GitHub: Attacker Breached Dozens of Orgs Using Stolen OAuth Tokens
GitHub revealed today that an attacker is using stolen OAuth user tokens (issued to Heroku and Travis-CI) to download data from private repositories.
Since this campaign was first spotted on April 12, 2022, the threat actor has already accessed and stolen data from dozens of victim organizations using Heroku and Travis-CI-maintained OAuth apps, including npm.
“The applications maintained by these integrators were used by GitHub users, including GitHub itself,” revealed today Mike Hanley, Chief Security Officer (CSO) at GitHub.
“We do not believe the attacker obtained these tokens via a compromise of GitHub or its systems, because the tokens in question are not stored by GitHub in their original, usable formats.
“Our analysis of other behavior by the threat actor suggests that the actors may be mining the downloaded private repository contents, to which the stolen OAuth token had access, for secrets that could be used to pivot into other infrastructure.”
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According to Hanley the list of impacted OAuth applications includes:
- Heroku Dashboard (ID: 145909)
- Heroku Dashboard (ID: 628778)
- Heroku Dashboard – Preview (ID: 313468)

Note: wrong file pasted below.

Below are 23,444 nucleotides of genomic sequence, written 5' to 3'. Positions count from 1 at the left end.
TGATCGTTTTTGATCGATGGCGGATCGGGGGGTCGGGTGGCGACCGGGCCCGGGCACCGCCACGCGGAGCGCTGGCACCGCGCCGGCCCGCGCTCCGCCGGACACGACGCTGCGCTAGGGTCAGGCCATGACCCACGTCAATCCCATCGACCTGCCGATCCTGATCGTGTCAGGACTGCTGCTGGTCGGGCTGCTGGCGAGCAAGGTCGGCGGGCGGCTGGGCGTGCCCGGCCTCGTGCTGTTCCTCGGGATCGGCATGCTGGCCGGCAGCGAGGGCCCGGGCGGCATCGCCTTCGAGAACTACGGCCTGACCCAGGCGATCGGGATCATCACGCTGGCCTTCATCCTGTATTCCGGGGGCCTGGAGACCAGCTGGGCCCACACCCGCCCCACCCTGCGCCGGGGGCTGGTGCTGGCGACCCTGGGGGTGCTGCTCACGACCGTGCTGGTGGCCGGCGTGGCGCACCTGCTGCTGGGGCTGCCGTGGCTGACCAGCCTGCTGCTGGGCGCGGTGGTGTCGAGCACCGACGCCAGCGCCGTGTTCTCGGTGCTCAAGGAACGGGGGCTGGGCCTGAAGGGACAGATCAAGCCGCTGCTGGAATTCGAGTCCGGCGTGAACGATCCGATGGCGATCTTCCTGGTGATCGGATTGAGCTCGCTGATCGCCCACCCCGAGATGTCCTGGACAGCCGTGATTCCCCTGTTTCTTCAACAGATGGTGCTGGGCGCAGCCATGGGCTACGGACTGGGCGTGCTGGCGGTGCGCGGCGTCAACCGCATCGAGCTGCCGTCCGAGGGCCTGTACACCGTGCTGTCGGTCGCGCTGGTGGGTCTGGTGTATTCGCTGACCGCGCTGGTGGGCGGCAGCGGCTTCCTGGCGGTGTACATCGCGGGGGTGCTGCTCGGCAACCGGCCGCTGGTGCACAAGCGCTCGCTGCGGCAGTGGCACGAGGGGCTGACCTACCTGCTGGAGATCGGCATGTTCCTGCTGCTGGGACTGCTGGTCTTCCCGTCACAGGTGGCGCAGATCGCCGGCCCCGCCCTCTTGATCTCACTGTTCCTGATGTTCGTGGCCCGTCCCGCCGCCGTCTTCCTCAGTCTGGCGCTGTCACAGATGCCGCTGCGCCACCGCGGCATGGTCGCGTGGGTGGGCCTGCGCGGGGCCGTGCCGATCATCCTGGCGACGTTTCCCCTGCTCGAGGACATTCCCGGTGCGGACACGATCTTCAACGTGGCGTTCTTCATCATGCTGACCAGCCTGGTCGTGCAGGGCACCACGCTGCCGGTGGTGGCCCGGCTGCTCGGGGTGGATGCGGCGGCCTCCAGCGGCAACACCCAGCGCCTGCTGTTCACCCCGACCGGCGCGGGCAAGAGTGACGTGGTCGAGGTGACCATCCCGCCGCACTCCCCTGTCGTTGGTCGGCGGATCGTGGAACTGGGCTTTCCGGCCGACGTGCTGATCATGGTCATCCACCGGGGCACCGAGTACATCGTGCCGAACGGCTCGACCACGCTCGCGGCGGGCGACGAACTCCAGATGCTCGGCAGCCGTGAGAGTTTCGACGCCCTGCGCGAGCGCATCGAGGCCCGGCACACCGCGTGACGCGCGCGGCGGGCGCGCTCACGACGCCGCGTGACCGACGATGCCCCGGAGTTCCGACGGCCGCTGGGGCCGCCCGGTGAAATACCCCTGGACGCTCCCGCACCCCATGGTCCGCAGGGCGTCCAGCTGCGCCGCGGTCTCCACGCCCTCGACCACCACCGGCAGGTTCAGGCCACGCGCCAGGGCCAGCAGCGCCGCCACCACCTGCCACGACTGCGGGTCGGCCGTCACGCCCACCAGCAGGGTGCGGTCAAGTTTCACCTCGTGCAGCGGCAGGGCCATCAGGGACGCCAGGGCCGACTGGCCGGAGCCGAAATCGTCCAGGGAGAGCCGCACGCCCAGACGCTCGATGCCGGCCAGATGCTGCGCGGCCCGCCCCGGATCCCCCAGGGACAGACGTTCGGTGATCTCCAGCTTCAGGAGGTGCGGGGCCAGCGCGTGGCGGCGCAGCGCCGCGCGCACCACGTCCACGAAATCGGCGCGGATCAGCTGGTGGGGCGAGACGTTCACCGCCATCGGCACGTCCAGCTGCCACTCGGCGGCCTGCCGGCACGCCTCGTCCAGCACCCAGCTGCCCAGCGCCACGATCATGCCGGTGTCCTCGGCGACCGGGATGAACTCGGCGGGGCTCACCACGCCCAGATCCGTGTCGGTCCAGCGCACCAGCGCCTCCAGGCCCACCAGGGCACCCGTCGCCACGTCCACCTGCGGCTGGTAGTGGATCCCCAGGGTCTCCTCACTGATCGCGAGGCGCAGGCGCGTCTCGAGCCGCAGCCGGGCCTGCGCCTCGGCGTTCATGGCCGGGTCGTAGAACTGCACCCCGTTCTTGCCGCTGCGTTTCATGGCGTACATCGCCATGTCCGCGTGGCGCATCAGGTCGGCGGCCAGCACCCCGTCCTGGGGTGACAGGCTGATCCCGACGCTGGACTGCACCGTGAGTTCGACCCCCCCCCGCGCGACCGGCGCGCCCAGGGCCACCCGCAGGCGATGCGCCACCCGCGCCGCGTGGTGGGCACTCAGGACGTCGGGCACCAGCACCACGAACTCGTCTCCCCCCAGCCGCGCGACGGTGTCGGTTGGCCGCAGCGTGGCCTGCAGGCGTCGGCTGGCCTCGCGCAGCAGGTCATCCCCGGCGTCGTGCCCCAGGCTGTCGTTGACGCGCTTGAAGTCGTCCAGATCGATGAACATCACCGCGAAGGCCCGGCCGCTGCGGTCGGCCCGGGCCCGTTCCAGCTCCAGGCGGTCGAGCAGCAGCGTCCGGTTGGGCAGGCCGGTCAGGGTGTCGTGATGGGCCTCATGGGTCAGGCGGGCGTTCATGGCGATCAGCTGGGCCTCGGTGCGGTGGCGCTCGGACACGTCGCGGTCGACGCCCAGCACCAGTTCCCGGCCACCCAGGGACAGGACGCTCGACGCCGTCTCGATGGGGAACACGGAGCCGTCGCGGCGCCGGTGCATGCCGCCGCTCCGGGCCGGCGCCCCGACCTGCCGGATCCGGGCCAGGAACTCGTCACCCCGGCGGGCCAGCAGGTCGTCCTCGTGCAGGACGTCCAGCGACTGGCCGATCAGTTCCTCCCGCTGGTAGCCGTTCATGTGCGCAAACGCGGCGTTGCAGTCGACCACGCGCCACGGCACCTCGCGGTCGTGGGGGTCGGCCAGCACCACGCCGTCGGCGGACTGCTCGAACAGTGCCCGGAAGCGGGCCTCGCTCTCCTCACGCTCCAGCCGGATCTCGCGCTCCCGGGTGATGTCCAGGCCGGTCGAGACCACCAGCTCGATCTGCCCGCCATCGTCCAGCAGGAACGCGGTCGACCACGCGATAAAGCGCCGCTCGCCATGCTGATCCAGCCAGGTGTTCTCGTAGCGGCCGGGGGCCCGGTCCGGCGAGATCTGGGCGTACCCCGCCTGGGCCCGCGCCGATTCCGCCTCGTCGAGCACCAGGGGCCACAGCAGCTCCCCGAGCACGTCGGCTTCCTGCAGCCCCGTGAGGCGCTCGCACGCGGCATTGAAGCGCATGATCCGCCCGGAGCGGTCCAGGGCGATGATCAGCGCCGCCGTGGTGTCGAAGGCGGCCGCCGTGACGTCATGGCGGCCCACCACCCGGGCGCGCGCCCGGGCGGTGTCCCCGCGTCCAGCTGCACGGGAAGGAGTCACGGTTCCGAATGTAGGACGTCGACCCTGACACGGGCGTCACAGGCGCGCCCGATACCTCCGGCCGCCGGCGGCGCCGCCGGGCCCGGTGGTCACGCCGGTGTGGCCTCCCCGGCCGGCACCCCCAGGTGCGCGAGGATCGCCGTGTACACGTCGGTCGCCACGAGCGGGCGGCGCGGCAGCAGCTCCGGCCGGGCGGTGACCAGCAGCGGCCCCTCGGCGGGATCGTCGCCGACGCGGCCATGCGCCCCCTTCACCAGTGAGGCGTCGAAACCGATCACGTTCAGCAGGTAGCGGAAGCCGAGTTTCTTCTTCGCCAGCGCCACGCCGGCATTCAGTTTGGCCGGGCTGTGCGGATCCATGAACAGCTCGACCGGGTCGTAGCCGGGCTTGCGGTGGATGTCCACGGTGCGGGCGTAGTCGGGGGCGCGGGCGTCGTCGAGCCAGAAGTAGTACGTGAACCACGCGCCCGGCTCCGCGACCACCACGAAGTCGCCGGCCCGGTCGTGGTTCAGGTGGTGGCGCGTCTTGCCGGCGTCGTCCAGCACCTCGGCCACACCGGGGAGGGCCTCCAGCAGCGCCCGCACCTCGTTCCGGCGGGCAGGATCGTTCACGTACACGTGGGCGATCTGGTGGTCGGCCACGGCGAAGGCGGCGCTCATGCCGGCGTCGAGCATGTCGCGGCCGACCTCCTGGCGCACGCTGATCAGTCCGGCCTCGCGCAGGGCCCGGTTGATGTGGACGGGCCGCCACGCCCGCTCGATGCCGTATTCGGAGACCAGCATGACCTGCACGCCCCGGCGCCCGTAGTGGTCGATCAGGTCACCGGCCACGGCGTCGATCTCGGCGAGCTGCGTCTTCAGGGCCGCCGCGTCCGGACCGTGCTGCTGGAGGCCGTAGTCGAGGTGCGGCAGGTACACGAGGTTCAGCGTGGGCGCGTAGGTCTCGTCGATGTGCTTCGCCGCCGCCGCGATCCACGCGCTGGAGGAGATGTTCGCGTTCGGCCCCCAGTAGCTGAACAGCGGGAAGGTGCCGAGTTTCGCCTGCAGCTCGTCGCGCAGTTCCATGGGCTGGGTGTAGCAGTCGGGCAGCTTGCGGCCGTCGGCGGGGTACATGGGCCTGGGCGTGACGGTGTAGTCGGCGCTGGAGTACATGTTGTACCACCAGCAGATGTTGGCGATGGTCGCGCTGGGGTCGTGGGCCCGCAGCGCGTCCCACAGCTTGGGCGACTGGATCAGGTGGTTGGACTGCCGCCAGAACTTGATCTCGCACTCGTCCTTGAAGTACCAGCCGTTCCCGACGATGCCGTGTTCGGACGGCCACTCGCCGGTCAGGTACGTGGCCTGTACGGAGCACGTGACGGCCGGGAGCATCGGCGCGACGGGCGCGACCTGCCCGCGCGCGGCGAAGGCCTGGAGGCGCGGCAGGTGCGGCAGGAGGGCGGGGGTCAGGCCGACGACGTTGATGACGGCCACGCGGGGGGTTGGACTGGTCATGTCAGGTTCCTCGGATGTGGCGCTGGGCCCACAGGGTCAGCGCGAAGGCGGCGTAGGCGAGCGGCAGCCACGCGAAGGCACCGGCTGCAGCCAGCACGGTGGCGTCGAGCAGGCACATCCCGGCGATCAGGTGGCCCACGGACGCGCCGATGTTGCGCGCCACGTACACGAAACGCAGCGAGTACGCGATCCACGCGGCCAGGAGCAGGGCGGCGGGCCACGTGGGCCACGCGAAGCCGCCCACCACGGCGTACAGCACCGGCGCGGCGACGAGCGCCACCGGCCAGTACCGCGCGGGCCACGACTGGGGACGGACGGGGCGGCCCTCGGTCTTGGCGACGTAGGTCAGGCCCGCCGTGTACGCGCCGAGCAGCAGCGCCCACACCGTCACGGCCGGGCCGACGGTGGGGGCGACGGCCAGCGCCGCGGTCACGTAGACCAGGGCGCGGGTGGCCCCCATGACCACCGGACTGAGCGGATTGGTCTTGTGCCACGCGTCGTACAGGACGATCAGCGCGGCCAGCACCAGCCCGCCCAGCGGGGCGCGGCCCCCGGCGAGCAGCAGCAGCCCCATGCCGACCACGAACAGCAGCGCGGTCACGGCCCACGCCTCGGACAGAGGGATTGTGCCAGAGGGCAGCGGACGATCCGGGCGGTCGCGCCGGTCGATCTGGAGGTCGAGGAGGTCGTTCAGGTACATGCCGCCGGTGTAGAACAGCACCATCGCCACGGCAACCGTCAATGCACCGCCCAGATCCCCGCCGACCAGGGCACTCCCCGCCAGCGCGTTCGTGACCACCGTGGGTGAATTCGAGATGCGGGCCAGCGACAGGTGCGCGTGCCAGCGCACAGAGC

- Heroku Dashboard – Classic (ID: 363831)
- Travis CI (ID: 9216)
GitHub Security identified the unauthorized access to GitHub’s npm production infrastructure on April 12 after the attacker used a compromised AWS API key.
The attacker likely obtained the API key after downloading multiple private npm repositories using stolen OAuth tokens.
“Upon discovering the broader theft of third-party OAuth tokens not stored by GitHub or npm on the evening of April 13, we immediately took action to protect GitHub and npm by revoking tokens associated with GitHub and npm’s internal use of these compromised applications,” Hanley added.
The impact on the npm organization includes unauthorized access to private GitHub.com repositories and “potential access” to npm packages on AWS S3 storage.
GitHub’s private repositories not affected
While the attacker was able to steal data from the compromised repositories, GitHub believes that none of the packages were modified and no user account data or credentials were accessed in the incident.
“npm uses completely separate infrastructure from GitHub.com; GitHub was not affected in this original attack,” Hanley said.
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“Though investigation continues, we have found no evidence that other GitHub-owned private repos were cloned by the attacker using stolen third-party OAuth tokens.”
GitHub is working on notifying all impacted users and organizations as they are identified with additional information.
You should review your organization’s audit logs and the user account security logs for anomalous, potential malicious activity.
You can find more information on how GitHub responded to protect its users and what customers and organizations need to know in the security alert published on Friday.